by Tony Chen “My dad never gave me an allowance because it looked too much like a government hand-out.” – Rand Paul “How much money do we have, dada? hundred thousand hundred forty-five?” –Meme, my son, just turned 4 With everything that’s going on with the economy, this is a great time to get smart about teaching our kids about money. Here are some tips that I gleaned from a great interview with Money and Kids Expert Susan Beacham of Money Savvy Generation. Her mission in life is to educate our next generation on how to be smart with money.
- For younger kids, make money concrete. Money is an abstract concept for younger kids, so the more we can make it about something they can see and touch, the better. One good way is to use a Money Savvy Pig, a 4-chamber piggy bank that gives kids the choice to save, donate, invest, and spend. They can see the coins accumulate in there and they start to understand what “savings” actually means. Even if you don’t use the Money Savvy Pig, use a piggy bank that’s transparent, so kids can see the coins accumulate. Otherwise, in their minds, money that’s dropped in is just going into a black hole. It’s basically just a toy to them.
- Read to them a lot. Here’s a great list of books put together by Beacham organized by age. Even for traveling dads, you can read with your kids over the phone. The power of listening to your kids when they first learn how to read – this is teaching them the value of both reading and financial literacy.
- Give them an allowance with a contract. Dads, an allowance is one of the best ways to teach kids about budgeting and financial choices. Instead of making it play-money, make it a transfer of responsibility to managing certain expenses. Beacham told me about her daughter’s allowance contract (here’s a sample contract). With her allowance, she was responsible for buying 3 things: lunch for school, toiletries, and clothing. Buy the $25 or the $1.25 bottle of hair gel? Get those vintage jeans from the retailer or from a resale? Buy lunch at school or make it at home? Budgeting 101. When they’ve got skin in the game, they become more savvy consumers. And for boys, it’s a miracle! They even take better care of the things they buy with “their” money.
- Don’t break your money promises. Beacham has traveled the country talking to kids about money, and she’s amazed at how many middle school students know exactly how much their parents “owe” them on allowance. Unfortunately, this actions-speak-louder-than-words situation is teaching that money promises are okay to break. So, if you’re late on allowance, pay them interest! I know that sounds crazy, but what a lesson to respect the value of money.
- Help them set some goals. As they start to save, you can start helping them set some goals. I know my son wants his first set of real Legos. This starts them thinking about longer-term planning and (the horror!) delayed gratification. You can match certain funds, too, along the way.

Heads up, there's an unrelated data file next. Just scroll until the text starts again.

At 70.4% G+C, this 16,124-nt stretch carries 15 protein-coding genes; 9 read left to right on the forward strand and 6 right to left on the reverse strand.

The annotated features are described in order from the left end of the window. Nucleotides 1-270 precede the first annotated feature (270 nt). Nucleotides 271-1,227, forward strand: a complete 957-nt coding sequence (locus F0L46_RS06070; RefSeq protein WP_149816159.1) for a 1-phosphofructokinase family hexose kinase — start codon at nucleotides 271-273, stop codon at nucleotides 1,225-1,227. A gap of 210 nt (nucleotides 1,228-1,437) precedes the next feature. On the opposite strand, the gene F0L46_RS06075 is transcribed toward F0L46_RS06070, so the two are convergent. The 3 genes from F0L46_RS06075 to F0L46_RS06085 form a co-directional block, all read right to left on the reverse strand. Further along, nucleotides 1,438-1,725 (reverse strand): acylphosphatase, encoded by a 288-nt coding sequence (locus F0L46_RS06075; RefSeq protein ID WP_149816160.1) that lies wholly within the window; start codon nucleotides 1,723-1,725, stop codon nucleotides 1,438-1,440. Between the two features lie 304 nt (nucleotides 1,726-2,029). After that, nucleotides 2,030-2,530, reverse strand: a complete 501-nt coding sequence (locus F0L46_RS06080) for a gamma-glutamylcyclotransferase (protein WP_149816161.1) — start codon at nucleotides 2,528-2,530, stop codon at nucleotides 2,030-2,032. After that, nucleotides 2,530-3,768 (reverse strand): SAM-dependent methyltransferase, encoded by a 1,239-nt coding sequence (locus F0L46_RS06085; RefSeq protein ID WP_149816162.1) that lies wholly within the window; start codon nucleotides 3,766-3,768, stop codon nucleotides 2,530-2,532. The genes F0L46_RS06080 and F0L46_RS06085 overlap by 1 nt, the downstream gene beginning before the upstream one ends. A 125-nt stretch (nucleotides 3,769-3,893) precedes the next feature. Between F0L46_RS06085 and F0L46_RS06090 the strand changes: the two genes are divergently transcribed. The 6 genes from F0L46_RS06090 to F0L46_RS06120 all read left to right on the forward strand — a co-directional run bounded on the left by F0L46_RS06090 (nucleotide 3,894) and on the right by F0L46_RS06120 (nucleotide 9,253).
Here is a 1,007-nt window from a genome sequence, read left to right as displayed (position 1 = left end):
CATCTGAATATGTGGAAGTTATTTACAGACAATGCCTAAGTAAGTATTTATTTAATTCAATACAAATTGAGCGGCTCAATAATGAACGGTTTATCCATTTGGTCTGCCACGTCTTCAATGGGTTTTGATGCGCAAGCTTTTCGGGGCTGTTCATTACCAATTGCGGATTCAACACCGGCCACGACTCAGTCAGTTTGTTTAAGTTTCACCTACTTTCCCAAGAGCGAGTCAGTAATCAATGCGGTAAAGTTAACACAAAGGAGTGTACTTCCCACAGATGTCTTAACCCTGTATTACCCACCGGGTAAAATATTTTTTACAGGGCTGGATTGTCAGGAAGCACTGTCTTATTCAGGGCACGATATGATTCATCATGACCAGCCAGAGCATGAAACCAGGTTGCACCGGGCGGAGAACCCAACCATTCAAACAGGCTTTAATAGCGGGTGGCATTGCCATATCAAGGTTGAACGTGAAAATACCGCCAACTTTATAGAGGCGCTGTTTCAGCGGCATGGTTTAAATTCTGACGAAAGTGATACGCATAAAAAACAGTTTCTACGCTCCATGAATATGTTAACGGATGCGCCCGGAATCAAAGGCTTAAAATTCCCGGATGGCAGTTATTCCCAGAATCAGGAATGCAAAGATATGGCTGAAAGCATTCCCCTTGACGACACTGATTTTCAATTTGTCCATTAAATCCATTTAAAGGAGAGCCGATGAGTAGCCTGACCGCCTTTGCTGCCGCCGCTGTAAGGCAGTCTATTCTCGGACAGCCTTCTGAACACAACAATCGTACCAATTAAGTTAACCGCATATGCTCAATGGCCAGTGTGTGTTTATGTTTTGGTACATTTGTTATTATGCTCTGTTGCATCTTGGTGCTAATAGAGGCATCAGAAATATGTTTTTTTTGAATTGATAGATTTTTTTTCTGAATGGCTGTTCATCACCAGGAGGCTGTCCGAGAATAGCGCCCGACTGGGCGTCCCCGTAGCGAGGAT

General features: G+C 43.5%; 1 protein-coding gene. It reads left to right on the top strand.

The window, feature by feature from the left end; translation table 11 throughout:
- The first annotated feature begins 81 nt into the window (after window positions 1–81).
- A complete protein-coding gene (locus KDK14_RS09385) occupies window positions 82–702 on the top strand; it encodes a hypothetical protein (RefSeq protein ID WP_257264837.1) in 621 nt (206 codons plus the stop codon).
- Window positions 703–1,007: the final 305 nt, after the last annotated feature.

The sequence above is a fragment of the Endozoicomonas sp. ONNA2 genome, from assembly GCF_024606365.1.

- Get their skin in the game, too. Kids don’t care if things break if they know we’ll just get them another one. Or often, they don’t appreciate the things they have if it’s just handed to them. One of Beacham’s daughters had taken a few years of tennis lessons (which can get expensive!). One year, Beacham asked her if she still wanted the lessons. If she did, she’d have to pay for a portion of them. After some thought, her daughter decided not to proceed. Beacham would have never known where her daughter really stood with tennis without that conversation.
- Give them the grocery store lesson. How many times do you take your kids to the store? Make their trip about more than riding in a plastic car-cart or finagling some gum from you at the check-out line. Yup, running errands is about as much fun as answering the “does this make me look fat?” question, but these trips are great teaching moments. Introduce your kids to the price tags hanging right next to everything in the store. Get them to help you find a better deal on the $/ounce. Explain why we buy certain things in bulk from Costco and other things at the grocery store.
- Take the time to verbalize your financial decisions. The grocery store is just one venue, but our entire life as a consumer can be opened up to our kids in an age-appropriate way. Explain why you’re shopping at Best Buy for a plasma television, but double-checking the price online. Explain why Michigan cherries in Illinois are so cheap in July, but why we probably won’t buy the more expensive, less sweet cherries in February. Next time you go to Jiffy Lube with your child, explain to them that going to there is probably 50% cheaper than the dealer, but comparable in quality. These are decisions we are making all the time – take the extra minutes to explain it to them as you’re doing it. They’re soaking it in much more than we think.
- When tough times hit, talk about it. Don’t go silent and think you’re “protecting” them. When bad times hit, they pick up the change, get anxious, and if not addressed, will act out. If you’ve lost a job (mine disappeared a year ago), man up and tell them. Tell them that we’re going to have to tighten our belts for a while. Maybe they’ll ask “will we have food?” “Yes, we’ll have food, but we won’t be able to go out to eat as much. How else do you think we could save some money?” Lots of kids really just want to know how all these adult-sounding changes are impacting their world – what will happen to my room, my friends, and my pet?